On Disciplined Writing, Part 3: Writing Praxis 101

By: John Burkett

Editor’s Note: Dr. John Burkett is Assistant Professor of Rhetoric and Composition and Director of the Writing Center at SEBTS.  This is the final installment of three. This is an edited version of a post which originally ran in 2009.

Writing Praxis 101: Audience-Message-Author.

Given our Christian confession (or “foundation,” for those who prefer a modernist term), what can we say about communication and more particularly about the symbolic action we call writing? When we gain a Christian perspective-attitude for writing, we “necessarily” transform our view of the three elements in any rhetorical situation, consisting of audience, message, and author.

First, as writers we become more concerned with audience, like the Apostle Paul was concerned with audience and shaped his message to his audience. Second, we become more concerned with the truth of our message, like the Apostle John loved the truth and took care to present words well (clearly, validly, winsomely) so that he would encourage God’s “children walking in truth.” Third, “you” as an author embark on a never-ending adventure that transforms who you are as you consider audience and message, like Luke’s adventure in the book of Acts. For, as Garrison Keillor has observed, “Writing is a means of discovery, always.” Discovery (classical “rhetorical invention”) means that writing is a thinking tool for generating ideas, ideas that shape not only our message and perhaps an audience but also the author. Since writing is a thinking tool that affects an author’s sanctity, many consider writing to be a “spiritual” discipline.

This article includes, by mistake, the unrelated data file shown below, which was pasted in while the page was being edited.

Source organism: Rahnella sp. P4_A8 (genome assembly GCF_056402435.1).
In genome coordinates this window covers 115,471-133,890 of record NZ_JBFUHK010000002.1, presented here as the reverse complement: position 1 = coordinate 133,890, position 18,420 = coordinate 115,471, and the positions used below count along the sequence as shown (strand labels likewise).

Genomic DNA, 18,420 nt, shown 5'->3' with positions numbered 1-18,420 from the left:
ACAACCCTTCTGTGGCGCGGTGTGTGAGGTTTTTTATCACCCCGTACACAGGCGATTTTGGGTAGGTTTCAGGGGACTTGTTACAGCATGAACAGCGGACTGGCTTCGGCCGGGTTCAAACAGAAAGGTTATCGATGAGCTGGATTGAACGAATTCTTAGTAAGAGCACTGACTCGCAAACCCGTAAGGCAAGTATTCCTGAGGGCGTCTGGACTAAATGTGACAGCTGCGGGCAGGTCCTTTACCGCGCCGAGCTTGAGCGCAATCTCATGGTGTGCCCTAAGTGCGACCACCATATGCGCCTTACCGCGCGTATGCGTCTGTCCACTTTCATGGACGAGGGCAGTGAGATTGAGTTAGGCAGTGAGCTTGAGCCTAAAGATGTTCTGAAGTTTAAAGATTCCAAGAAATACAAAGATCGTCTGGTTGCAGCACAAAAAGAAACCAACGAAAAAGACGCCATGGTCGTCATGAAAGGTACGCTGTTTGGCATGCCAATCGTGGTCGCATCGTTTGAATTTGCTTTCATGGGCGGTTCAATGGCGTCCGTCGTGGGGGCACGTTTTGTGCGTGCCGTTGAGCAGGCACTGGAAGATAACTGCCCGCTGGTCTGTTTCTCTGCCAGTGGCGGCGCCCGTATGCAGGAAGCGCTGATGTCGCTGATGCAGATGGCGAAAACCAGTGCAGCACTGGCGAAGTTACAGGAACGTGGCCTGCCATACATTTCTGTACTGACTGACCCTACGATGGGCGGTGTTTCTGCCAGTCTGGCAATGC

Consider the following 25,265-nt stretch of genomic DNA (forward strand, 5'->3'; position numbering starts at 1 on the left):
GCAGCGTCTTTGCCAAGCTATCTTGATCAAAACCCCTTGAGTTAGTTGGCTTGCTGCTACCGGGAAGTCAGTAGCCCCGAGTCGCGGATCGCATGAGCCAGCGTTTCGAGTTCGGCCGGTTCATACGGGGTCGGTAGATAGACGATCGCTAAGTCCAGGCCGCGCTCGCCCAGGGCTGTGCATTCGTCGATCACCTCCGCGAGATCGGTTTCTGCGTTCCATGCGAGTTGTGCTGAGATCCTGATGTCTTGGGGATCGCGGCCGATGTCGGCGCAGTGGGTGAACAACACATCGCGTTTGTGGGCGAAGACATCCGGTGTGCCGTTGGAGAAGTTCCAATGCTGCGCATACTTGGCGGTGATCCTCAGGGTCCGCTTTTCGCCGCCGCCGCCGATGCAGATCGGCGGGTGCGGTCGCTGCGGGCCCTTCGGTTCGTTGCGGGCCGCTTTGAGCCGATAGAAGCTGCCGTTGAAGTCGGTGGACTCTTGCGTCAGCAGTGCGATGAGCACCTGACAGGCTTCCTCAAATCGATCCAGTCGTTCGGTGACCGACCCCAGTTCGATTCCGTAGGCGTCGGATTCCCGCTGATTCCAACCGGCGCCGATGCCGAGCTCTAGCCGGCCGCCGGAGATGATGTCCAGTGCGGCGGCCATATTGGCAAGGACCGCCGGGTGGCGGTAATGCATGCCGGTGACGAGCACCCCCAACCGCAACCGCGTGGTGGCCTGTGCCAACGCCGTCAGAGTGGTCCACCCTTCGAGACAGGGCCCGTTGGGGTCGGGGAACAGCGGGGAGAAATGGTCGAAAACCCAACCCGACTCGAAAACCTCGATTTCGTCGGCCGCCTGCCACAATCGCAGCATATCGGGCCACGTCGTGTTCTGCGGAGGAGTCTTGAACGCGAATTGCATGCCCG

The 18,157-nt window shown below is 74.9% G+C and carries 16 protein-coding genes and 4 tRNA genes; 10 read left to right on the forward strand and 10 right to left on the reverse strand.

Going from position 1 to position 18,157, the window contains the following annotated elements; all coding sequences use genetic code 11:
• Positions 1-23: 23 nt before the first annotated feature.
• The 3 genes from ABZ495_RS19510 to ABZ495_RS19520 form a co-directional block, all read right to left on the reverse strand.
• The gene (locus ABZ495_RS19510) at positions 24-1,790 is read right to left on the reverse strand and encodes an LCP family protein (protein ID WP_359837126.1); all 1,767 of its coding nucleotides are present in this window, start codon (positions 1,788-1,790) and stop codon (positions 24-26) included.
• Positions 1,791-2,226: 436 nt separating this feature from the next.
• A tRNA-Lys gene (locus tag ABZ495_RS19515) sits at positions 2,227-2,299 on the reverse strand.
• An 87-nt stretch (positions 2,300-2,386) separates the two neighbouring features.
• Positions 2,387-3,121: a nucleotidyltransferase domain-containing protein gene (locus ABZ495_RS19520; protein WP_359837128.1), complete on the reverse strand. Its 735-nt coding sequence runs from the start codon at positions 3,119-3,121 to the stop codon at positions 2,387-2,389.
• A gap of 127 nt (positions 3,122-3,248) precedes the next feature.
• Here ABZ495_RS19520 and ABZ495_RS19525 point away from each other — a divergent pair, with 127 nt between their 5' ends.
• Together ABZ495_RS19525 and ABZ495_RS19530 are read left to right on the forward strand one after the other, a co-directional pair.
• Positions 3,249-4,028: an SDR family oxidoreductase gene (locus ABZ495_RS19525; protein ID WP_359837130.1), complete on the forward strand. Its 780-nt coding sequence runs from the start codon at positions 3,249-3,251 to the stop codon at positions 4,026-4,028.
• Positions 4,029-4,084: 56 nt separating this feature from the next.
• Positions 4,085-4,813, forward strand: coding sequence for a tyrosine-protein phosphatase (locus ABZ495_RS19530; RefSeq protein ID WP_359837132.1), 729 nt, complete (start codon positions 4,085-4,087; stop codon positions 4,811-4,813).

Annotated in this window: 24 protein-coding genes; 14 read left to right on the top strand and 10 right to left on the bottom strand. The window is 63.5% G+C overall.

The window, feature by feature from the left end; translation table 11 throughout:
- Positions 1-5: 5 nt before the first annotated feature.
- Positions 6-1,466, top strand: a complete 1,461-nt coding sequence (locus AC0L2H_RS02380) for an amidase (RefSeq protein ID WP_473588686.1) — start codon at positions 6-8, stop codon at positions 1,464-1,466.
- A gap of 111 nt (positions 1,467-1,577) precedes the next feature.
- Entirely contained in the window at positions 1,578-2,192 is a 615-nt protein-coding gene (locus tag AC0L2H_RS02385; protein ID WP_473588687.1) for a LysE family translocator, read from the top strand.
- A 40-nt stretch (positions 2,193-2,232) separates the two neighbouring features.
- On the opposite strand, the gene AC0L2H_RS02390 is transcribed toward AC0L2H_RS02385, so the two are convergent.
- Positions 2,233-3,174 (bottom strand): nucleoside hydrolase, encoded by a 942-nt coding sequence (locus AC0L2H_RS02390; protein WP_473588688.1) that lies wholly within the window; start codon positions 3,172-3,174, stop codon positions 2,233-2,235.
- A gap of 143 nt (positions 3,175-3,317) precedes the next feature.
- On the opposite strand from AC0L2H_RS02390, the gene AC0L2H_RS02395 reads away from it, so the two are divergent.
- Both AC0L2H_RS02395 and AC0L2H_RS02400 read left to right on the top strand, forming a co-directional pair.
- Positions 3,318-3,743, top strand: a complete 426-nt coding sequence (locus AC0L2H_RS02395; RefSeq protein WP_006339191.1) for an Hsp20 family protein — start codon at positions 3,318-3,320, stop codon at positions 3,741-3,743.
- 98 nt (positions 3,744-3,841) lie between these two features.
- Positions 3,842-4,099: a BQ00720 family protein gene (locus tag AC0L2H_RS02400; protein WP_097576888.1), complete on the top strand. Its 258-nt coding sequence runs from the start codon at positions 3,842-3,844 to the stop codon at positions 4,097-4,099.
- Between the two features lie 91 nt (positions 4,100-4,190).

Audience First.

I would like to emphasize that writing can be a fun activity because it’s a social experience–communication in community. Writing can be a “fun discipline” if we keep in mind that we have an audience who cares about us and our thought life. This audience is our “dialogic self” (we are our own first reader), our God (the ever-present “super-addressee”), our direct audience if any (whom we directly address), and an indirect audience (someone we imagine who may read our work, such as a respected parent, brother, sister, mentor, or friend). For this reason, I suggest to my writing students that they should not write for the professor (because that is a recipe for mediocrity) but write instead for “someone whom you respect,” someone with whom you would not mind sharing your work. Awareness of audience transforms writing from a mere “assignment” or “recording data” into “expression” and even “communication” because we are participating in a meaningful social dialogue.

Questions Concerning Audience.

Are you (un)concerned about grammatical correctness? Then be more concerned with audience, and you will find the “strange” motivation to learn the conventions of written communication. Are you (un)concerned with clarity, concision, and style? Then be more concerned with audience and how your words will affect your audience, and you will find a clear and appropriate form for your sentences and message. Are you (un)concerned about your audience? Then be more concerned about your ever-present “super-addressee” or your respected “indirect audience.” “Above all, write unto others as you would have others write unto you.”